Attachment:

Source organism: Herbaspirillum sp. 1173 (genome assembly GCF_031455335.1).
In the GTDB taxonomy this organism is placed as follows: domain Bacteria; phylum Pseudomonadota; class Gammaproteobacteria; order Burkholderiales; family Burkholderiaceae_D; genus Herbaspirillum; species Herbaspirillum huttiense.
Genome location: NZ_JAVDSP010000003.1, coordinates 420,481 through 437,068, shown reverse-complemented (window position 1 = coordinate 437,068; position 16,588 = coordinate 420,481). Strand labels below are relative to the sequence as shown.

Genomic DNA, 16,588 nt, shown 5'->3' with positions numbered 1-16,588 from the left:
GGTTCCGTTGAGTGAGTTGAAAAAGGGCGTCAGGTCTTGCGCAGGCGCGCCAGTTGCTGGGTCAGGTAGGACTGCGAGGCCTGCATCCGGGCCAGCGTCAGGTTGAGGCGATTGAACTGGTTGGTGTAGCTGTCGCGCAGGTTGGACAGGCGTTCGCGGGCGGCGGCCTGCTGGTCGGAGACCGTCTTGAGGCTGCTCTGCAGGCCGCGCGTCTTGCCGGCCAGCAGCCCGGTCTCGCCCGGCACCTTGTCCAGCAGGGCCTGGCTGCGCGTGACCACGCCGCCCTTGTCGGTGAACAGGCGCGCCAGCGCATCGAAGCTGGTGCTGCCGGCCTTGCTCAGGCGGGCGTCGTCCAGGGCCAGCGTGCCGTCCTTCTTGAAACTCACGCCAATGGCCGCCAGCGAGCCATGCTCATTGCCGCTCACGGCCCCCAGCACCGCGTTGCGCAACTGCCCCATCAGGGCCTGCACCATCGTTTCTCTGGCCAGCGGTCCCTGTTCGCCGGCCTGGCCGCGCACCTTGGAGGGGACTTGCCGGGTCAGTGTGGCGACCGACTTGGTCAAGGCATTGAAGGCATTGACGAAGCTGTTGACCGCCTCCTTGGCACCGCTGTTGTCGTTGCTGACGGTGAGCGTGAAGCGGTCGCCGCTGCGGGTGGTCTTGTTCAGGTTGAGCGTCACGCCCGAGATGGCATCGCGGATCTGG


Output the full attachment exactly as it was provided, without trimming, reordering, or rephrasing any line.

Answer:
Source organism: Herbaspirillum sp. 1173 (genome assembly GCF_031455335.1).
In the GTDB taxonomy this organism is placed as follows: domain Bacteria; phylum Pseudomonadota; class Gammaproteobacteria; order Burkholderiales; family Burkholderiaceae_D; genus Herbaspirillum; species Herbaspirillum huttiense.
Genome location: NZ_JAVDSP010000003.1, coordinates 420,481 through 437,068, shown reverse-complemented (window position 1 = coordinate 437,068; position 16,588 = coordinate 420,481). Strand labels below are relative to the sequence as shown.

Genomic DNA, 16,588 nt, shown 5'->3' with positions numbered 1-16,588 from the left:
GGTTCCGTTGAGTGAGTTGAAAAAGGGCGTCAGGTCTTGCGCAGGCGCGCCAGTTGCTGGGTCAGGTAGGACTGCGAGGCCTGCATCCGGGCCAGCGTCAGGTTGAGGCGATTGAACTGGTTGGTGTAGCTGTCGCGCAGGTTGGACAGGCGTTCGCGGGCGGCGGCCTGCTGGTCGGAGACCGTCTTGAGGCTGCTCTGCAGGCCGCGCGTCTTGCCGGCCAGCAGCCCGGTCTCGCCCGGCACCTTGTCCAGCAGGGCCTGGCTGCGCGTGACCACGCCGCCCTTGTCGGTGAACAGGCGCGCCAGCGCATCGAAGCTGGTGCTGCCGGCCTTGCTCAGGCGGGCGTCGTCCAGGGCCAGCGTGCCGTCCTTCTTGAAACTCACGCCAATGGCCGCCAGCGAGCCATGCTCATTGCCGCTCACGGCCCCCAGCACCGCGTTGCGCAACTGCCCCATCAGGGCCTGCACCATCGTTTCTCTGGCCAGCGGTCCCTGTTCGCCGGCCTGGCCGCGCACCTTGGAGGGGACTTGCCGGGTCAGTGTGGCGACCGACTTGGTCAAGGCATTGAAGGCATTGACGAAGCTGTTGACCGCCTCCTTGGCACCGCTGTTGTCGTTGCTGACGGTGAGCGTGAAGCGGTCGCCGCTGCGGGTGGTCTTGTTCAGGTTGAGCGTCACGCCCGAGATGGCATCGCGGATCTGG